July 15, 1999
Vol. 18 No. 19

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    The late Subrahmanyan Chandrasekhar

    NASA names third Great Observatory Chandra

    By Steve Koppes
    News Office

    Named after the late Chicago astrophysicist Subrahmanyan Chandrasekhar, NASA’s third Great Observatory, the Chandra X-ray Observatory, is scheduled to be launched July 20 aboard the space shuttle Columbia.

    The chosen launch date has special significance as it commemorates the 30th anniversary of the Apollo 11 moon landing and because Chandra, in Sanskrit, means “moon” or “luminous.”

    The observatory is scheduled to be launched aboard Columbia at 12:28 p.m. EDT Tuesday, July 20, from Kennedy Space Center in Florida. The shuttle flight will provide astronomers with a new look at the universe, and it will make history as the five-day mission will be led by U.S. Air Force Col. Eileen Collins, the first woman to command an American space mission.

    The flight’s primary objective will be to deploy this third Great Observatory, which follows NASA’s other two, the Hubble Space Telescope and the Compton Gamma-ray Observatory, also named for Chicago scientists.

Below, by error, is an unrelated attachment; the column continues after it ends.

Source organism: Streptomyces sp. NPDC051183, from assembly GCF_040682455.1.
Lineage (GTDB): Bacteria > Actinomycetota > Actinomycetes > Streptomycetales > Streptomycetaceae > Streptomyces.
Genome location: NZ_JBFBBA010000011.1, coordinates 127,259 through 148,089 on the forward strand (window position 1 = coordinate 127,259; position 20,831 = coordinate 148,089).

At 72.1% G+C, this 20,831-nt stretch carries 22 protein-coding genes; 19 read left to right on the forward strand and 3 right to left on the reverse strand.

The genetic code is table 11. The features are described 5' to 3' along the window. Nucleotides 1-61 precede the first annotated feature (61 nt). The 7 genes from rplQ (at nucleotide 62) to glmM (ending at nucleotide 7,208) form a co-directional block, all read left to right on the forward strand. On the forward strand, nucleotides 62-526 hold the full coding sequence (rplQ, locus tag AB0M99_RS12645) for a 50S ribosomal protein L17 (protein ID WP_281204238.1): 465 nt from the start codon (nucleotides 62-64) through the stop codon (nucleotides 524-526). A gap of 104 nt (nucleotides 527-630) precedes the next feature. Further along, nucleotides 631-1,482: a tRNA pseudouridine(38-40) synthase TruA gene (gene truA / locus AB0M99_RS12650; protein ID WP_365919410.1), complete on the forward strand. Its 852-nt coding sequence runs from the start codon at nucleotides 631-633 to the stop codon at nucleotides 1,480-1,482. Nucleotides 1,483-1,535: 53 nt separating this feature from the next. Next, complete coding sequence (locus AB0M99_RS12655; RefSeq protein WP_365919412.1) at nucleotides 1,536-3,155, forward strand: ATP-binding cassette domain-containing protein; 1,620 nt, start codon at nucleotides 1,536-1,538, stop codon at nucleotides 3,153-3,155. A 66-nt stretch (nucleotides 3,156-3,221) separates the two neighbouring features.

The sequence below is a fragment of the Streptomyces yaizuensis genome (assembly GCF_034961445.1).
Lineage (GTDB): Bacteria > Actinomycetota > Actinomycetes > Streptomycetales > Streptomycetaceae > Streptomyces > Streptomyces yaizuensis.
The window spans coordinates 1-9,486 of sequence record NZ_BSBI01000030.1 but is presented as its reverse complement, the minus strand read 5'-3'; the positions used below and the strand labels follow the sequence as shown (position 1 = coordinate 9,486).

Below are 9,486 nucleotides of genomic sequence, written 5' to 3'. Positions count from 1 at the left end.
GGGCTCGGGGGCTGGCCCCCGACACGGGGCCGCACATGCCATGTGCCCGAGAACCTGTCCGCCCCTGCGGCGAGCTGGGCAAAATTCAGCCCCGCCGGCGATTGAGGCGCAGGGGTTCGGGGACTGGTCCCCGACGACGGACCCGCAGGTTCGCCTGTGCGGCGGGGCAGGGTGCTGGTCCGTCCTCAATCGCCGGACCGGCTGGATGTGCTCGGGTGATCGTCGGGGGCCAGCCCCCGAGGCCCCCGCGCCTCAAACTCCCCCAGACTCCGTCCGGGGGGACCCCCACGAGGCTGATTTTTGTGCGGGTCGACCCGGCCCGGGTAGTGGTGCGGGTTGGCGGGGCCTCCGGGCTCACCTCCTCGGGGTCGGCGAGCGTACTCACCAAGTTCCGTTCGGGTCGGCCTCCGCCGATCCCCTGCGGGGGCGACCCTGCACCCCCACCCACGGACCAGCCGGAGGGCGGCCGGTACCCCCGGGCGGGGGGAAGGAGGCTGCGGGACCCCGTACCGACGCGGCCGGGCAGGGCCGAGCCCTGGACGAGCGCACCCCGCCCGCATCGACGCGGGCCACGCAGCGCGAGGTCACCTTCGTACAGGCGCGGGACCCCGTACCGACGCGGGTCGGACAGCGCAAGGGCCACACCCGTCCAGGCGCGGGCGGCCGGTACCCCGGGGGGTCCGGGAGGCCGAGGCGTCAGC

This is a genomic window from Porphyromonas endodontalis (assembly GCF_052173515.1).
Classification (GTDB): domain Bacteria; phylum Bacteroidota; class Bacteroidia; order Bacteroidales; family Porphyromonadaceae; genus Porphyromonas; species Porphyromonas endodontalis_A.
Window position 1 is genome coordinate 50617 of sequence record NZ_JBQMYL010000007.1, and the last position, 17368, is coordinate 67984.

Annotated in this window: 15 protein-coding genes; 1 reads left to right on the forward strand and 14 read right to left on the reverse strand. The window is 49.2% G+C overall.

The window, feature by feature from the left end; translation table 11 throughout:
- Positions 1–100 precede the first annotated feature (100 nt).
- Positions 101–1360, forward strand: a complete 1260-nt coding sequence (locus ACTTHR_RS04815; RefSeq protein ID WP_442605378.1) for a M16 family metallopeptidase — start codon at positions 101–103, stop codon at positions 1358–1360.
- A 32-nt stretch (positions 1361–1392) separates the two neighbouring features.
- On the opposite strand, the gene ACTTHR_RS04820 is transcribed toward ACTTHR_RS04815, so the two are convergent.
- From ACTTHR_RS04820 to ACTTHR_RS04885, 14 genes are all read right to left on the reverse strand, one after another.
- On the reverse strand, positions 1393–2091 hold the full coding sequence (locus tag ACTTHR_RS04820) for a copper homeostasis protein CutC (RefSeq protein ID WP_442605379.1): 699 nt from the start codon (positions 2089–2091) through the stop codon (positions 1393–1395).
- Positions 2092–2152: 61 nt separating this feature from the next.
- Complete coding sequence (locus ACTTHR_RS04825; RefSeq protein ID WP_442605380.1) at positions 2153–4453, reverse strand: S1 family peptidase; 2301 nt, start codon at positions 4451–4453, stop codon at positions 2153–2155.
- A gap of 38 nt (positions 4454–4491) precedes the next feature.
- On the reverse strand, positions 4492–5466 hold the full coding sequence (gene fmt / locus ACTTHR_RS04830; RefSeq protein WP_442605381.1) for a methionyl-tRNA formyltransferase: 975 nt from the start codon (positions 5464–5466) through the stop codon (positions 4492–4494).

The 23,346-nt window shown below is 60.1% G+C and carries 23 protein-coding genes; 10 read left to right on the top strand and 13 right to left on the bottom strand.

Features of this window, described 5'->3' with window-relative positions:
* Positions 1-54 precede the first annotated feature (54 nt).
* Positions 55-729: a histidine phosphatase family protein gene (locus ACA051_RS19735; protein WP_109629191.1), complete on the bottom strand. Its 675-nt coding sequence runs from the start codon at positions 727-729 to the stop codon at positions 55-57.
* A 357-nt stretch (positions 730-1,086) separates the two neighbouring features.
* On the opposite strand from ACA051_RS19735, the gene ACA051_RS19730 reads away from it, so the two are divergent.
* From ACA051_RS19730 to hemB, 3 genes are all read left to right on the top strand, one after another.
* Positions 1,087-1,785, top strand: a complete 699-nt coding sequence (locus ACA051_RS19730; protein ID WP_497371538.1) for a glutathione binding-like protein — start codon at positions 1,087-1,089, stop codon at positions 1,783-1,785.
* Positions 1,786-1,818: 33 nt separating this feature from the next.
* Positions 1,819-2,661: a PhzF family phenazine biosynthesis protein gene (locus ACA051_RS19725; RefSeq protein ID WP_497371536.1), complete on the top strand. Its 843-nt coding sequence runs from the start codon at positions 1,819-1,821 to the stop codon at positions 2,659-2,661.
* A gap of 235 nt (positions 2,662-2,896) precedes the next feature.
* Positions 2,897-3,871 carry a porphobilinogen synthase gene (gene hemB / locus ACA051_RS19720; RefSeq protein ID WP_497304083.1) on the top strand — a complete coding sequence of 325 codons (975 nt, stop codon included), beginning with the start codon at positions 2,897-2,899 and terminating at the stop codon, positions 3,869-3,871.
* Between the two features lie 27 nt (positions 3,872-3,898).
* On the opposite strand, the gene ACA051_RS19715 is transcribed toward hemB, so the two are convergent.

Collins and her crew of four will carry the Chandra X-ray Observatory, the heaviest payload ever deployed from the shuttle, into orbit and deploy it approximately seven hours after launch. An upper stage will carry the observatory to its final orbit, more than one-third of the way to the moon. The Chandra X-ray Observatory will allow scientists to obtain unprecedented X-ray images of exploding stars, black holes and other exotic environments to help them understand the structure and evolution of the universe.

    Among the scientists using the observatory in their research will be Chicago astronomers John Carlstrom, Professor in Astronomy & Astrophysics, Don Lamb, Professor in Astronomy & Astrophysics, and Robert Rosner, the William E. Rather Distinguished Service Professor in Astronomy & Astrophysics.